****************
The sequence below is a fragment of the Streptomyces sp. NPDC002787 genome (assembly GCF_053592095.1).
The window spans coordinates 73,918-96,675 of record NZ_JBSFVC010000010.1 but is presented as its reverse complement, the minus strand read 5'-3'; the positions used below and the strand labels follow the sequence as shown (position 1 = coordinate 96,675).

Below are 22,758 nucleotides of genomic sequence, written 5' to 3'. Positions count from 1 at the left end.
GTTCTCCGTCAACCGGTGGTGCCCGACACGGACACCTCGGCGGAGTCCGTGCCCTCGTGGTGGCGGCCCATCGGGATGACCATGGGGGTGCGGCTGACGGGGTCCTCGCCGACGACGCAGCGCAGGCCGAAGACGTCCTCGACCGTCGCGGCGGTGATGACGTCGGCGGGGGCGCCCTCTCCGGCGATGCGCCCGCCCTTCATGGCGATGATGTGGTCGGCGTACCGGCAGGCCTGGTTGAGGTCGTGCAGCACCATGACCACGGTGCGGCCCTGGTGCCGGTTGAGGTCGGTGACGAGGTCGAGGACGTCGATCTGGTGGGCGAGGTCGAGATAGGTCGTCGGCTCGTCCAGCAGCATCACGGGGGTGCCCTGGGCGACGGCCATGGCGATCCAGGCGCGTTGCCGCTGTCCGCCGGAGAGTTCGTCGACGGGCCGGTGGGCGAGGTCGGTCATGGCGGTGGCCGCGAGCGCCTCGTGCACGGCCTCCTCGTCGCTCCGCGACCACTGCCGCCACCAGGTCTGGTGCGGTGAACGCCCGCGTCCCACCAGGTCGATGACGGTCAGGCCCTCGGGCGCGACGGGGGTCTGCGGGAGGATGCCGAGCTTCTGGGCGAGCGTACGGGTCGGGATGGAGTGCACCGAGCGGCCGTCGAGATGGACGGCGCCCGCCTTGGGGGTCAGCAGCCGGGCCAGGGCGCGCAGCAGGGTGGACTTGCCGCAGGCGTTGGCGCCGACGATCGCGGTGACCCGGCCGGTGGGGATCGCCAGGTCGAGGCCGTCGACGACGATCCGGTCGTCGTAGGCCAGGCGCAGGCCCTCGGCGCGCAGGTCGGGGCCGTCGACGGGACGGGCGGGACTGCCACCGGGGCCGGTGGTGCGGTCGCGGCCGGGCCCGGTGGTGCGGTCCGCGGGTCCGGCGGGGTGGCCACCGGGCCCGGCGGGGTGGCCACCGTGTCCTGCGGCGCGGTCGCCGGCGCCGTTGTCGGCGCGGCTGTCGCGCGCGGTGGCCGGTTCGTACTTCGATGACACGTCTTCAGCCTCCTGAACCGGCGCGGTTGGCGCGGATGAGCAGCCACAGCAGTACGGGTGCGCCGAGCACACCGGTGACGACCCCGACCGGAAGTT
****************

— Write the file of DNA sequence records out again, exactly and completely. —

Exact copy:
The sequence below is a fragment of the Streptomyces sp. NPDC002787 genome (assembly GCF_053592095.1).
The window spans coordinates 73,918-96,675 of record NZ_JBSFVC010000010.1 but is presented as its reverse complement, the minus strand read 5'-3'; the positions used below and the strand labels follow the sequence as shown (position 1 = coordinate 96,675).

Below are 22,758 nucleotides of genomic sequence, written 5' to 3'. Positions count from 1 at the left end.
GTTCTCCGTCAACCGGTGGTGCCCGACACGGACACCTCGGCGGAGTCCGTGCCCTCGTGGTGGCGGCCCATCGGGATGACCATGGGGGTGCGGCTGACGGGGTCCTCGCCGACGACGCAGCGCAGGCCGAAGACGTCCTCGACCGTCGCGGCGGTGATGACGTCGGCGGGGGCGCCCTCTCCGGCGATGCGCCCGCCCTTCATGGCGATGATGTGGTCGGCGTACCGGCAGGCCTGGTTGAGGTCGTGCAGCACCATGACCACGGTGCGGCCCTGGTGCCGGTTGAGGTCGGTGACGAGGTCGAGGACGTCGATCTGGTGGGCGAGGTCGAGATAGGTCGTCGGCTCGTCCAGCAGCATCACGGGGGTGCCCTGGGCGACGGCCATGGCGATCCAGGCGCGTTGCCGCTGTCCGCCGGAGAGTTCGTCGACGGGCCGGTGGGCGAGGTCGGTCATGGCGGTGGCCGCGAGCGCCTCGTGCACGGCCTCCTCGTCGCTCCGCGACCACTGCCGCCACCAGGTCTGGTGCGGTGAACGCCCGCGTCCCACCAGGTCGATGACGGTCAGGCCCTCGGGCGCGACGGGGGTCTGCGGGAGGATGCCGAGCTTCTGGGCGAGCGTACGGGTCGGGATGGAGTGCACCGAGCGGCCGTCGAGATGGACGGCGCCCGCCTTGGGGGTCAGCAGCCGGGCCAGGGCGCGCAGCAGGGTGGACTTGCCGCAGGCGTTGGCGCCGACGATCGCGGTGACCCGGCCGGTGGGGATCGCCAGGTCGAGGCCGTCGACGACGATCCGGTCGTCGTAGGCCAGGCGCAGGCCCTCGGCGCGCAGGTCGGGGCCGTCGACGGGACGGGCGGGACTGCCACCGGGGCCGGTGGTGCGGTCGCGGCCGGGCCCGGTGGTGCGGTCCGCGGGTCCGGCGGGGTGGCCACCGGGCCCGGCGGGGTGGCCACCGTGTCCTGCGGCGCGGTCGCCGGCGCCGTTGTCGGCGCGGCTGTCGCGCGCGGTGGCCGGTTCGTACTTCGATGACACGTCTTCAGCCTCCTGAACCGGCGCGGTTGGCGCGGATGAGCAGCCACAGCAGTACGGGTGCGCCGAGCACACCGGTGACGACCCCGACCGGAAGTT